The EVEREST trial[11] was designed to compare HDB tirofiban with abciximab administered immediately prior to intervention. The investigators also wanted to study “upstream” tirofiban use, hypothesising that early administration of tirofiban would result in improved tissue perfusion. A total of 93 patients with high-risk NSTEMI were randomised to one of three regimens: tirofiban administered “upstream” (in the coronary care unit) at the traditional dosing levels used in PRISM; HDB tirofiban (25mcg/kg bolus for 3 min followed by 0.15mcg/kg/min infusion) initiated at the time of intervention; or abciximab at the time of intervention. Upstream tirofiban was significantly better than in-lab abciximab. Upstream tirofiban was also noted to be significantly better than both in-lab HDB tirofiban and in-lab abciximab with regard to reducing peak cardiac troponin I levels post-PCI.

Tirofiban and ST-elevation myocardial infarction
Given the previous positive experience with HDB tirofiban in the setting of PCI, a number of trials studied the effect of HDB tirofiban with or without subsequent infusion in patients with STEMI.

STRATEGY[12] was a prospective, single-blind, randomised controlled study of 175 patients comparing HDB tirofiban plus drug-eluting stent with abciximab plus bare-metal stent in the setting of STEMI. HDB tirofiban plus DES significantly reduced major cardiac and cerebrovascular events as compared with abciximab plus BMS, as followed through 8 months. There were no differences between the two groups with regard to bleeding events.

In the Danzi–Primary PCI trial,[13] 100 patients who underwent primary coronary angioplasty for STEMI were randomised to receive a standard dose of abciximab or HDB tirofiban. HDB tirofiban and abciximab had similar effect on recovery of LV function as well as on TIMI flow grade and myocardial perfusion. HDB tirofiban and abciximab had similar safety profiles.

The MULTISTRATEGY trial[14] randomised patients with STEMI or new left bundle branch block to abciximab with uncoated stent versus tirofiban with a sirolimus-coated stent. In patients with STEMI being managed with primary PCI, HDB tirofiban was shown to be non-inferior to abciximab in its effect on ST-segment resolution 90 minutes postprocedure. At 30 days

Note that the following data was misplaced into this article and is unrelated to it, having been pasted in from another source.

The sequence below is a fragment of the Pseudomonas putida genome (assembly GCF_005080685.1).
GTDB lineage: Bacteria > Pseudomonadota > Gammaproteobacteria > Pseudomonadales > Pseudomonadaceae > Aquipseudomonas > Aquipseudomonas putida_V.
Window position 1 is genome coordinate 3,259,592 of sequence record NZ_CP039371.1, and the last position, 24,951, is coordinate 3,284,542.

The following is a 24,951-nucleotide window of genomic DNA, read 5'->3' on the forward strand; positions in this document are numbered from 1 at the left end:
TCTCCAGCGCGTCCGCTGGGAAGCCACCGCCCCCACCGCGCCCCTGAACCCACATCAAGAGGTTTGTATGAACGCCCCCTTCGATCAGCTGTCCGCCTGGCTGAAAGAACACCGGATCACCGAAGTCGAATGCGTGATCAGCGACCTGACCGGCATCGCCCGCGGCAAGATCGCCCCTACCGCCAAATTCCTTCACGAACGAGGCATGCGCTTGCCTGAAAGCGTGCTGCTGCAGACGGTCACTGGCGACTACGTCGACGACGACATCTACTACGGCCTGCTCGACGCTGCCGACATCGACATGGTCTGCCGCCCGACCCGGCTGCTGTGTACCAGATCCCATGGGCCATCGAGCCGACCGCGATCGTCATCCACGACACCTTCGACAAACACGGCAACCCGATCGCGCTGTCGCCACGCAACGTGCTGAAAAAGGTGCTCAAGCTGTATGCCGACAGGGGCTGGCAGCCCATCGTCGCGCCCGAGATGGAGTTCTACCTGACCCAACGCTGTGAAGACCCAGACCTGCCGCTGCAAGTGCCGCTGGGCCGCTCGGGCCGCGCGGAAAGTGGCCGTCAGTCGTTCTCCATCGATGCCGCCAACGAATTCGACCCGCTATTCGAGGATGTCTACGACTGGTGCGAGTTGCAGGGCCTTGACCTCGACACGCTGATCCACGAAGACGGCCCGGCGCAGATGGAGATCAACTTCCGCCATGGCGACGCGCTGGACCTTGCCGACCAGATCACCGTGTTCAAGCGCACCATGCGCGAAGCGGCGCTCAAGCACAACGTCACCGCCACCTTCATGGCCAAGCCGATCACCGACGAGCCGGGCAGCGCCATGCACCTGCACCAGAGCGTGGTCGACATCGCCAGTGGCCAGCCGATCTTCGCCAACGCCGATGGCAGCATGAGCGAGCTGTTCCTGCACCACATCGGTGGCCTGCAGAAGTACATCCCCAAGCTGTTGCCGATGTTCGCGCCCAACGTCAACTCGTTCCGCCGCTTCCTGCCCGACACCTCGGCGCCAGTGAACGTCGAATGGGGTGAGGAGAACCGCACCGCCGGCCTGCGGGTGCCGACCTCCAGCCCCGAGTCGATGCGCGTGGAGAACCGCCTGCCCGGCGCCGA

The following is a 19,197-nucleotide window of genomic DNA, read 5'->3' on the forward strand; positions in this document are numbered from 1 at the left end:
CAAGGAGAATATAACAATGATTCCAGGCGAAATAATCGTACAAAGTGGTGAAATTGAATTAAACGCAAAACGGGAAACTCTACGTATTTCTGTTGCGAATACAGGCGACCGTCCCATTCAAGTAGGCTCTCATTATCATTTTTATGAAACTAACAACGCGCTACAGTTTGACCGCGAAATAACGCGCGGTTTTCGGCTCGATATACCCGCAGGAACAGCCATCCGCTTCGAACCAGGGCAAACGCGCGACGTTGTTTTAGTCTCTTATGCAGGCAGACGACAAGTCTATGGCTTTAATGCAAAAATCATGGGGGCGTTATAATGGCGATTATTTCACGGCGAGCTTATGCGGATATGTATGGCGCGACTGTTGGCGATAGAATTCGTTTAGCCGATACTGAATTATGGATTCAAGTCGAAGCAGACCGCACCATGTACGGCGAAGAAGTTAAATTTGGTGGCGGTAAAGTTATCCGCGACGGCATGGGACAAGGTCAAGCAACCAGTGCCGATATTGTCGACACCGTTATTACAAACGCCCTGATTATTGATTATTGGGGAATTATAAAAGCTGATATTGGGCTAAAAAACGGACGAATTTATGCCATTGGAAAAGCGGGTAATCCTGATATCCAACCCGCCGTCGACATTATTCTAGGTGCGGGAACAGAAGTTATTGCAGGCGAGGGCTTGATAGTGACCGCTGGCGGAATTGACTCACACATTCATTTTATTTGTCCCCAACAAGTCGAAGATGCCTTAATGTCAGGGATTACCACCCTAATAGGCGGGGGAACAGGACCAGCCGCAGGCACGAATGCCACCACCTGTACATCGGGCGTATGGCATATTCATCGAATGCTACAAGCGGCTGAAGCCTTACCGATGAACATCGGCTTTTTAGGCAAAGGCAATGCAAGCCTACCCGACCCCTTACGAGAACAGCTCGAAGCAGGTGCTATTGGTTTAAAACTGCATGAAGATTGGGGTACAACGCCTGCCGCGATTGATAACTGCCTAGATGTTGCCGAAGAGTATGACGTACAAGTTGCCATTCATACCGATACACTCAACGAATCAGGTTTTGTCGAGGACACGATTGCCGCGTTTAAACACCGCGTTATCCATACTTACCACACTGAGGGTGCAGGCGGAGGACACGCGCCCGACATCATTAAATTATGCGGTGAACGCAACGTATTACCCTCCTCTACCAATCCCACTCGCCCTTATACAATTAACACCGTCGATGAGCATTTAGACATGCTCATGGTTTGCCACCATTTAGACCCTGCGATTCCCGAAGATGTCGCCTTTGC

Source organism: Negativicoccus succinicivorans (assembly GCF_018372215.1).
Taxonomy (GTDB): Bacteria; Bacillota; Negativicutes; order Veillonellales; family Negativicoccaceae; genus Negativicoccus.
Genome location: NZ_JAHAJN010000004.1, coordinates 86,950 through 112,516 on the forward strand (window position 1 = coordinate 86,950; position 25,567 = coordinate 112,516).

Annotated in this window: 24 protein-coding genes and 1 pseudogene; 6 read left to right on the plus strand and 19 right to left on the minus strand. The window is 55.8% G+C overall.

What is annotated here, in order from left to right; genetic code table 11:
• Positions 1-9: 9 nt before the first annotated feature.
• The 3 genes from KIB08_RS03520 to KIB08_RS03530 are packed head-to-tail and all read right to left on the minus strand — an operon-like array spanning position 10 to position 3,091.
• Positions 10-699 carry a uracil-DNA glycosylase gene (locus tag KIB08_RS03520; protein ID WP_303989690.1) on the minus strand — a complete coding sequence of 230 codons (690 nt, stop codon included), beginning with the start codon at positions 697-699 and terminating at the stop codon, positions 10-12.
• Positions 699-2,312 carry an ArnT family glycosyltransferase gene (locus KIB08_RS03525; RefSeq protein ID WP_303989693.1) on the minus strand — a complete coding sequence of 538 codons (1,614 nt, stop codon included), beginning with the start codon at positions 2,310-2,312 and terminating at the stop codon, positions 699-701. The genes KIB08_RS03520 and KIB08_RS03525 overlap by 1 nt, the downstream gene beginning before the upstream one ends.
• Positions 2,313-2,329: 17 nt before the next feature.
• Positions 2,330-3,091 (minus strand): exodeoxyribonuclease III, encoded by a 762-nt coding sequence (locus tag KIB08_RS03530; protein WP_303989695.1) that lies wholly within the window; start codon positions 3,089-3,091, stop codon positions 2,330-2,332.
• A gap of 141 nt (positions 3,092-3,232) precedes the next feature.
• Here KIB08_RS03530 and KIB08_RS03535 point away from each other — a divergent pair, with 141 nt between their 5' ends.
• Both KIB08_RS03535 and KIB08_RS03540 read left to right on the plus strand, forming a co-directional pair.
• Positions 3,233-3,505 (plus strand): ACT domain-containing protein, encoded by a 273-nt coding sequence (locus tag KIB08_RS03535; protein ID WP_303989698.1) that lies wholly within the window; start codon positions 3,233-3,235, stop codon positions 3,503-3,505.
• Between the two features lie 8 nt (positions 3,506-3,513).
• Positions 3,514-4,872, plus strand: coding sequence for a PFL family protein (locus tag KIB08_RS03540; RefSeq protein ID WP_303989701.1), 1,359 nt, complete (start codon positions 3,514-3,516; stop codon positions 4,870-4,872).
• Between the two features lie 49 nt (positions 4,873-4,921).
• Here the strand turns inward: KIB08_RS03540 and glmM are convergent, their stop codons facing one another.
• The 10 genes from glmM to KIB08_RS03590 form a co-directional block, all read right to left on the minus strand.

and at 8 months, rates of MACE were similar between the HDB tirofiban and abciximab groups, independent of the use of SES or BMS.

On-TIME 2[15] was designed to test the safety of HDB tirofiban in the prehospital setting. A double-blind, randomised, placebo-controlled trial in 24 centres in Europe, 984 patients with STEMI who were candidates to undergo PCI were randomly assigned to either HDB tirofiban or placebo in addition to aspirin, heparin and clopidogrel (600mg). Prehospital administration of HDB tirofiban, in conjunction with adjunctive antithrombotic therapy, was shown to be a safe and effective management strategy for patients with STEMI undergoing primary PCI, resulting in a significantly greater percentage of patients with ST-segment resolution at 60 minutes. Bailout use of tirofiban was encountered significantly less frequently in patients receiving prehospital administration of HDB tirofiban. The addition of prehospital administration of HDB tirofiban also resulted in a significantly lower incidence of abrupt closure as measured by TIMI flow post-PCI.

Conclusion
Despite the theoretical class advantages of platelet IIb/ IIIa inhibition, trial data indicate that not all IIb/IIIa inhibitors are similarly effective. This is no more evident than via a historical examination of tirofiban, which initially was dismissed as an adjunctive medication during PCI despite its validated advantages in the medical management of ACS. However, a re-examination of tirofiban based on pharmacological mechanistic review sheds new light on its use in percutaneous intervention, given that it is dosed correctly to provide effective platelet inhibition. In this setting, it has proven therapeutic advantage and should be considered for routine use.

References
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3. Receptor Inhibition in Ischemic Syndrome Management in Patients Limited by Unstable Signs and Symptoms (PRISM-PLUS) Study Investigators. Inhibition of the platelet
glycoprotein IIb/IIIa receptor with tirofiban in unstable angina and non-Q-wave myocardial infarction. N Engl J Med 1998;338:1488-97.